Luckily Jesse met me and showed me the rest of the premises, but he had to get back to recording. He told me to relax, swim in that indoor pool if I wanted (it was very inviting after being in an airport all day!), and just chill out. So, I attempted to. The pool is poorly lit and the bottom of the pool is painted black, so pair that with the giant wall of black windows, I was little skittish. But the pool was warm! It was inviting! I got in and dipped under water. When I came back up I heard a BOOM! BOOM! BOOM! above me, like someone running through the kitchen. It ended up being Justin coming back to the house for something, but that was the moment the water grew cold and I started shivering and I tip-toed back to Jesse's room for a hot shower, locking every door behind me. 

Black bottom pool
The house is very beautiful, but, y'know, it's also feels like MURDER HOUSE at night. MIGHT JUST BE ME?!?!!?!

Saturday, my only complete day to be spent in my husband's presence, was a fun day filled with friends. Fellow MCS wives Lindsay and Jill joined, along with our best man Jason, and other new people. There was a lot of catching up and game-playing while the men wrote and recorded. We drank wine and listened to the progress of the recorded songs. I cannot wait to hear the finished versions of these songs. They have me amped. Lindsay and I are already planning dance moves at future shows. When the guys wrapped up for the evening we sat around the dining room table discussing all sorts of topics, but me, I mostly talked about serial killers.

Discussion about some keyboard parts
Takes three men to get this grill to work
Work work work
And on to another subject entirely. It must be noted that throughout this whole weekend, my best friend in the whole world was in labor. I was anxious with updates and I didn't want to go to bed until I'd heard a baby had been born. So around 2am I was able to breathe easy again and let me tell you, as the first of my close friends to have a baby, the photos of that baby made me weep with joy and dance around because he is beautiful and I am so happy for my friend.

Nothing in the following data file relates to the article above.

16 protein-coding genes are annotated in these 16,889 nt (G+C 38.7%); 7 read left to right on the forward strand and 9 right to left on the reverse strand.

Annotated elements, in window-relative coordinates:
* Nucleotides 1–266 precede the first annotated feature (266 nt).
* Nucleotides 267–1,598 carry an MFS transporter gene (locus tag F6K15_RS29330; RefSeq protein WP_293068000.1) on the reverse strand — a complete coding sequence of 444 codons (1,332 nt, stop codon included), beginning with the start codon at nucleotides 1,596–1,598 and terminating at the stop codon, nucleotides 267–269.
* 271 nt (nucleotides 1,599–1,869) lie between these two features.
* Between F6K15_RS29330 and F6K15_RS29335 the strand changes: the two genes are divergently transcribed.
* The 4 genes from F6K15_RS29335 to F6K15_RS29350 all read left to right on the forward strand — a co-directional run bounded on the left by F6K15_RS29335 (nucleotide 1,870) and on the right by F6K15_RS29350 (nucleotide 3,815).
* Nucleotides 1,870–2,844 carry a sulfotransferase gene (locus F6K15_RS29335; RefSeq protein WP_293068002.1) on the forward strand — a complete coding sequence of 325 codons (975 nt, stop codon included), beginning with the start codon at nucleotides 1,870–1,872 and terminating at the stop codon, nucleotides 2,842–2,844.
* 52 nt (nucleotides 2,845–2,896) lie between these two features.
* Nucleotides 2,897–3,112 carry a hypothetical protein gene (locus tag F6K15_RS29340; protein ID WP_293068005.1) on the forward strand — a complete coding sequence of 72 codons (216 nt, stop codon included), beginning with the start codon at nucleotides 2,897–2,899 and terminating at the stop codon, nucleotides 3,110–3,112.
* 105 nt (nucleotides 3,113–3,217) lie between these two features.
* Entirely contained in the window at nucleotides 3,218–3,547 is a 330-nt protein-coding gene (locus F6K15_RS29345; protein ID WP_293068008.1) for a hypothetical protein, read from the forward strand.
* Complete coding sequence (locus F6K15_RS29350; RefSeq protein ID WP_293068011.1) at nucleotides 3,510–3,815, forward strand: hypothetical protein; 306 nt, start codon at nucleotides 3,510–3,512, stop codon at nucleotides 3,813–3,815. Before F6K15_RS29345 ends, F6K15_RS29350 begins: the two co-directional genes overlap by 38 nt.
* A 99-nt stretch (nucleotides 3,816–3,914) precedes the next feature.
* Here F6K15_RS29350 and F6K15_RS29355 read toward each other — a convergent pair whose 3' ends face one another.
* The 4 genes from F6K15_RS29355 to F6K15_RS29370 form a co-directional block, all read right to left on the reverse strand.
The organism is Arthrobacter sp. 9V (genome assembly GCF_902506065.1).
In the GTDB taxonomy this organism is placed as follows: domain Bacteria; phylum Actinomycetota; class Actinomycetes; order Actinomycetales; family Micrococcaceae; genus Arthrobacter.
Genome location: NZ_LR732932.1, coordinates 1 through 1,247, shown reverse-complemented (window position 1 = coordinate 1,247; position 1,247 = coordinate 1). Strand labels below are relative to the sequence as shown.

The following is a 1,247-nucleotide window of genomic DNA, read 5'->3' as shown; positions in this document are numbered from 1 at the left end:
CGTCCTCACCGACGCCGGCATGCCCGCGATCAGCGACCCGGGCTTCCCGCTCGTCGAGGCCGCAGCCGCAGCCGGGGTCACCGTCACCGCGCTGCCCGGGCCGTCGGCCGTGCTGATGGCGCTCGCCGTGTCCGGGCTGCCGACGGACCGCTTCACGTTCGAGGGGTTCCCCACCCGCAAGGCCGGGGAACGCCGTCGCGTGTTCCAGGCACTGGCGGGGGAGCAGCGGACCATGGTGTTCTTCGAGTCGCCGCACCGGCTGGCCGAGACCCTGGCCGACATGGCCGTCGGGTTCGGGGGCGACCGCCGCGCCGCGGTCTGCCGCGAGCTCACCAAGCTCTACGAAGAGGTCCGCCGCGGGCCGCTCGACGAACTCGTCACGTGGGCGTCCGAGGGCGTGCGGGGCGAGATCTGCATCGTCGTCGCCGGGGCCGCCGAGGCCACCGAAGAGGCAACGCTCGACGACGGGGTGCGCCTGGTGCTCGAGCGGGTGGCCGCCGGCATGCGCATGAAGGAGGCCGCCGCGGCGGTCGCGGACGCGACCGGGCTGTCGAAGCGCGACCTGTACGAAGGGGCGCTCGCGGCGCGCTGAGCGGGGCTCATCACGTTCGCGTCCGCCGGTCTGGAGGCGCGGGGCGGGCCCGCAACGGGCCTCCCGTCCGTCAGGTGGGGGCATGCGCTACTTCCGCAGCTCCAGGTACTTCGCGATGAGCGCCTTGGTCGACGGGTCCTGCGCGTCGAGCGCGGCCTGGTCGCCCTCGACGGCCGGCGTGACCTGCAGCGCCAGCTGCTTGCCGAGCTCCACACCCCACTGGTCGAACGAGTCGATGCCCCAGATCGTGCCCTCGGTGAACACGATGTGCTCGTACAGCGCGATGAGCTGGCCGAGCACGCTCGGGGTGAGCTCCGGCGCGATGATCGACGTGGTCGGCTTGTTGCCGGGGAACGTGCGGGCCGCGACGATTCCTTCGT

It was a sad Sunday morning, as only about 36 hours had passed, and I was packing up to leave again. Jesse and I made breakfast and sipped coffees looking at photos of our friend's new baby. Everyone else slowly joined the kitchen congregation and then it was time for me to say my goodbyes even though I'd just said hello. 

The drive to the airport quickly took my mind off any melancholy, however, because it began pouring a solid wall of water and my fear-filled weekend ended on a note of hydroplane anxiety. I made it fine however, because I am an excellent driver. 

I boarded the plane on time, it left on time, and it even arrived in New York on time. As I de-planed I noticed my co-worker that I'd seen on Friday had been on the same flight as myself, too. Oh, oh the coincidences--that we must not ignore, because that's the beauty of life, right?

Funny one because I like it

Wednesday, June 18, 2014


Yesterday: the heat.

There were two plans and both involved going to the movies and one was reliant on another factor and included the director doing a Q&A and the other was just two ladies getting together for a subversive comedy. First plan devolved and then the second shortly after. I went home to the cats.

The cats were happy to see me and I was unhappy to see their fur coming off their bodies in swaths. The heat! The air was thick not only with humidity but also cat hair.

I made myself comfortable and heated up my leftover Thai food and got up again to crack open that last Crispin cider in the fridge because did I mention it was hot? The humidity was making my hair reach out to there.